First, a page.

• "The rate of preventive care services [at Partners] was nearly the same among members in CDHPs and traditional plans."
  • "Members with CDHPs were more likely to use Web-based tools that provide information on health care costs and quality."
  • "Members in CDHPs appear to be significantly healthier." They "were expected to use 28% fewer health care services compared to members enrolled in traditional plans."
  • "CDHP members are slightly younger."
  • Consumer-driven plans are more popular among mid-size companies. About 70% of the CDHP market at Partners is in the individual, 1-500, and 500-1000 employee market.
My sense is that this very well presented study doesn't provide any surprises. Consumer-driven care does save some money--only about 4% in this case--and is inhabited by people who think they can beat the system--the very healthy.

The good news is that at Partners the people who use these plans are making good use of preventive care and health information tools--there is no evidence that the quality of care is less.

I have always felt that consumer-driven care offers consumers incentives to use care more efficiently--especially for first dollar kinds of services and drugs. However, I have never seen CDHPs providing those financial incentives in any kind of effective way for those who incur the vast majority of health care costs--the very sick who blow past their deductibles and into the full pay areas. An overall 4% savings is what I would have expected in this context.

I have also repeatedly warned employer benefit managers who self-insure to be careful in how they design these plans because they have the potential to draw the healthiest people out of the employer pool leaving a disproportionately expensive remnant group and a higher overall program cost for the plan sponsor. The data on just how much healthier the consumer-driven group is only re-enforces that concern.

I was disappointed to see that the study, "excluded catastrophic claims above $100,000 to reduce random variation." That may make statistical sense but I would have hoped they could have found a way to investigate the contention that the bigger the claim the smaller the impact CDHPs has on cost management.

Thanks to HealthPartners for this valuable information.

You can download their PDF here.

Democrats Pushing to Vote on New SCHIP Bill This Week--Bush Starting to Give

Democratic attempts to modify the SCHIP bill just enough to pick off the seven more Republicans they need are intensifying.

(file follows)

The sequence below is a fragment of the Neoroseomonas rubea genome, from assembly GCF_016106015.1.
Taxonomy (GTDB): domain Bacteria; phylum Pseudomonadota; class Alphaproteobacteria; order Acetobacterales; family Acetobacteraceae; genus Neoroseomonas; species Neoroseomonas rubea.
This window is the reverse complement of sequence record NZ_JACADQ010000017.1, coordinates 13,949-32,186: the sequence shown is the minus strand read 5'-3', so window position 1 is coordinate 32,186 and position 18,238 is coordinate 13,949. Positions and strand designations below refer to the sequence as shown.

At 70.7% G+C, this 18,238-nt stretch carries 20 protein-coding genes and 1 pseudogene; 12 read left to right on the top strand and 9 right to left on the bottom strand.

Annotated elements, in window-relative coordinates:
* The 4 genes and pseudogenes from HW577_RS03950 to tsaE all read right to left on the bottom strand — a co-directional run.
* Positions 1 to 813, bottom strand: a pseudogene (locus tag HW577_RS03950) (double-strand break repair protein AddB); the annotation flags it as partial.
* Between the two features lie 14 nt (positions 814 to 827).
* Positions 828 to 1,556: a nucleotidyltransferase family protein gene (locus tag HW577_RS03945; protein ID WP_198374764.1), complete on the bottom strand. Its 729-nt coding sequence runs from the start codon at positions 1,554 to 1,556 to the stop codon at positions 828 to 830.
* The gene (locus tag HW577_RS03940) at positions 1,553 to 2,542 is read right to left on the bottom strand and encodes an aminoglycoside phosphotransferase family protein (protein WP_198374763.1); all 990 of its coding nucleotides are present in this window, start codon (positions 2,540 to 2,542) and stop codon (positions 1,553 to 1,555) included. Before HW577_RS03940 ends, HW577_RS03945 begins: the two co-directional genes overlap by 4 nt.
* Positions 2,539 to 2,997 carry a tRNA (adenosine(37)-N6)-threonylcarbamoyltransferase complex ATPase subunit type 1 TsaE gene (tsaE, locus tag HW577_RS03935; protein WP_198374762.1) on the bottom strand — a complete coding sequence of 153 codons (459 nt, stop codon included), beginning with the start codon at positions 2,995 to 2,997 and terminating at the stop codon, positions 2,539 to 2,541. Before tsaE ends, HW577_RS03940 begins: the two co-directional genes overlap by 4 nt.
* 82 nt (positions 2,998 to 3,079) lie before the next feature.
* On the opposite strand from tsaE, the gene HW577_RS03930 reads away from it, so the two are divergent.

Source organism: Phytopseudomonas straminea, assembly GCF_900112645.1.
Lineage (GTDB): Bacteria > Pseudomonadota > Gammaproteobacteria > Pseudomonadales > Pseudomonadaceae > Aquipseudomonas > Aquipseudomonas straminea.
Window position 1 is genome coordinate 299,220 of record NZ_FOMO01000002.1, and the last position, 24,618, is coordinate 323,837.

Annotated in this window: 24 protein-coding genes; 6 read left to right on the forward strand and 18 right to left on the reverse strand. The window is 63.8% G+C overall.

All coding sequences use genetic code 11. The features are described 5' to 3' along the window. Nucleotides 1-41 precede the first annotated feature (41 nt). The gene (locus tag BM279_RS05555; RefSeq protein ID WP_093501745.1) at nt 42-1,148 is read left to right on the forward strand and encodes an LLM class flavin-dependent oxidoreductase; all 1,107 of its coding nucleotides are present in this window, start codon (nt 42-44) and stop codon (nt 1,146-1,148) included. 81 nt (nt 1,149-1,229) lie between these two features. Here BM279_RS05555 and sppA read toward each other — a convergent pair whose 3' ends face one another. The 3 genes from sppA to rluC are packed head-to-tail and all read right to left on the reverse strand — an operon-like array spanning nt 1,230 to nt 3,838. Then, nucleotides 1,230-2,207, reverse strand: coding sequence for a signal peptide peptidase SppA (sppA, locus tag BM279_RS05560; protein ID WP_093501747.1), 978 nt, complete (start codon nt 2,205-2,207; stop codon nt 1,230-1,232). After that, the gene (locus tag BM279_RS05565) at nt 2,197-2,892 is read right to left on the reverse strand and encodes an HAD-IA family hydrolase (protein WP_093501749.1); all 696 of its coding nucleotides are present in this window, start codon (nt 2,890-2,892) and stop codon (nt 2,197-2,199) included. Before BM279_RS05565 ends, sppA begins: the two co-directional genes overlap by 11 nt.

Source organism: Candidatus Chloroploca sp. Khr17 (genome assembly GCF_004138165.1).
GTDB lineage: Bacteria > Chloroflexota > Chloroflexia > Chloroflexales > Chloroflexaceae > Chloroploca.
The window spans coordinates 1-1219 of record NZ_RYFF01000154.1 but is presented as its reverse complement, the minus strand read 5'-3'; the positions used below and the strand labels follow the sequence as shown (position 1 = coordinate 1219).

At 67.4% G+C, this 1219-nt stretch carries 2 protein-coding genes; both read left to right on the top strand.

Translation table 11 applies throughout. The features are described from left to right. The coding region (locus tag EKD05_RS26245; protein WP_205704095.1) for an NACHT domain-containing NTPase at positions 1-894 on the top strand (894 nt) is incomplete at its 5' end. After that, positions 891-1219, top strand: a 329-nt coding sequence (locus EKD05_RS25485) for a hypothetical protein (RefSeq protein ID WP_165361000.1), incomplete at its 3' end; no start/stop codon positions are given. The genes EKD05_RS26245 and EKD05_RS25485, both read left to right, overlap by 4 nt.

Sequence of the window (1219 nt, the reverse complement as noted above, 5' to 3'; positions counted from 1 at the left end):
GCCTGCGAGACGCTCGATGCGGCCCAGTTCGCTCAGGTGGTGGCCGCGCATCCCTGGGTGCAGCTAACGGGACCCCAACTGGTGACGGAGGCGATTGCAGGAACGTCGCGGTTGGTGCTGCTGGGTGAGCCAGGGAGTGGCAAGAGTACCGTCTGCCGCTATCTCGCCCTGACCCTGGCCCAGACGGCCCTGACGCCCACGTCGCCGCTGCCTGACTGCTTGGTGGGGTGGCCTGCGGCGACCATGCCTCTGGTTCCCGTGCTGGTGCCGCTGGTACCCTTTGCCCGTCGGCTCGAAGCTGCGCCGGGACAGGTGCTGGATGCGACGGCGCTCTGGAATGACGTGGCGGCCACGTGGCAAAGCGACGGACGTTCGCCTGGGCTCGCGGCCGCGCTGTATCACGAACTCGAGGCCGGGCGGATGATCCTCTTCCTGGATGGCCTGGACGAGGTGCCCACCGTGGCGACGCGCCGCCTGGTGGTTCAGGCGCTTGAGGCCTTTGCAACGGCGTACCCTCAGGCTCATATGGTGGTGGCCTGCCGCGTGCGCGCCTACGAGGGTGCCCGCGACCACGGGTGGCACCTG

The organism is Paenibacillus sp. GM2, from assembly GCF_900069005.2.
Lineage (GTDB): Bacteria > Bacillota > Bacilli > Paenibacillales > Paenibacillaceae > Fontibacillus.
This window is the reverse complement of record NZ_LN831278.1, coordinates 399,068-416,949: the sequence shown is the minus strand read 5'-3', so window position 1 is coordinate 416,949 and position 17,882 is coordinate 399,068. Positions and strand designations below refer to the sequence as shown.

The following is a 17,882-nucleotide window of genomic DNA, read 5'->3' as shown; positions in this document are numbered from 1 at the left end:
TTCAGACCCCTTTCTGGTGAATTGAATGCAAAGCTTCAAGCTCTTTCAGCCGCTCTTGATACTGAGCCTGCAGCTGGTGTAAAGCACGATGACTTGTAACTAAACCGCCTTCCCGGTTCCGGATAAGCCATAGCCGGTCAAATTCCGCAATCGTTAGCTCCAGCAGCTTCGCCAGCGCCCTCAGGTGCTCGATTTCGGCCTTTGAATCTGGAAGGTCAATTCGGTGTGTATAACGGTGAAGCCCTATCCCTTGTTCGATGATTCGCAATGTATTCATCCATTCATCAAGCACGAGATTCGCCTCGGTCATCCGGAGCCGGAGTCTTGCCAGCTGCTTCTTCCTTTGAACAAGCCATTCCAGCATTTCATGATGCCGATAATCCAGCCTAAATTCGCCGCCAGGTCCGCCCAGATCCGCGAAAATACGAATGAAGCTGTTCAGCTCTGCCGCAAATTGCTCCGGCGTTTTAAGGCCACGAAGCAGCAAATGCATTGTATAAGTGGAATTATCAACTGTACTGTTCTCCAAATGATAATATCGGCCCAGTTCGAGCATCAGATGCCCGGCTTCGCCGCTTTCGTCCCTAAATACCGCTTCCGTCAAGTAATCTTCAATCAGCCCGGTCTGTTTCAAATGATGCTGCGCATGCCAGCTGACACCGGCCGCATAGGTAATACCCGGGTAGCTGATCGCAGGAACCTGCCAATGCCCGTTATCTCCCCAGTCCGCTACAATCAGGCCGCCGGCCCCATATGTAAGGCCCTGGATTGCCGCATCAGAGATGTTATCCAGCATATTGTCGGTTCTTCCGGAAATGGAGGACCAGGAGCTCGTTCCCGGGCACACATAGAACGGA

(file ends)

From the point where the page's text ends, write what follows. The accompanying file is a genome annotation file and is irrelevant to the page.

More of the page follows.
The House failed to override Bush's veto by 13 votes last week.

Yesterday, Bush's lead person on the SCHIP issue, HHS Secretary Leavitt, said the administration is now willing to consider covering kids up to 300% of poverty--they had said they would not go above 200%. Leavitt also said that would likely mean another $20 billion in spending--Bush had offered only $5 billion at the start.

But the Democrats, smelling blood in the water, are holding at $35 billion in additional spending and the full 61 cent tobacco tax to pay for it.

Leavitt also said that the administration still opposes new taxes and that states need to cover kids below 200% of poverty before moving past that point to 300% of poverty.

Now the pressure is on for Democratic House leaders to find those other seven Republican votes. If they get them, anything Bush and Leavitt are offering is moot.

If Bush had offered this a month ago, he'd probably have had a deal and avoided a very unpopular political decision.

If the Democrats find the votes, it is going to put them on one heck of a roll as we head into budget season. That could be really good news for the doctors worried about that 10% Medicare physician fee cut and bad news for the health plans worried they are going to pay for it out of their Medicare Advantage payments.

Tuesday, October 23, 2007

The Fight Over SCHIP Tells Us This Budget Season is Going To Be One Big Food Fight--Medicare Payments to HMOs and Physicians Are in the Middle of It

Now that the House has failed to overturn President Bush's veto of the SCHIP bill by just 13 votes, Democrats are looking to tweak the $35 billion expansion of SCHIP just enough to get the extra Republican votes they need to get their bill passed.

The House Democratic leadership is now in discussions with Republican House members who voted with their President last week and who might be persuaded to change sides in the next round. The focus of these discussions is on capping the enrollment for families between 200% and 300% of the federal poverty level and clarifying the bill's language so that there is no doubt that SCHIP is closed to undocumented immigrants.

While House Republicans and the President have said they are interested in a compromise they continue to argue that no one should be covered above 200% of the poverty level. That does not represent any movement from their original position.

Neither side appears to be interested in any good faith movement toward the middle. Democrats are more than happy to just keep sticking this issue to Bush and the Republicans on the eve of an election-year. The President and his allies, encouraged about polls that show support for limiting coverage closer to 200% of poverty, appear happy to continue hammering away with their newfound fiscal discipline.

Beyond SCHIP, this tells us the rest of the budget process is really going to be ugly. President Bush has already said that he intends to veto every one of the 12 domestic appropriations bills the Congress is working on because they exceed his spending limits. The President originally asked for a total of $933 billion in the 12 bills for fiscal year 2008. The Democrats are in the process of giving him $22 billion more than that. Bush says that this level of spending would ultimately balloon to $205 billion more than he asked for over five years.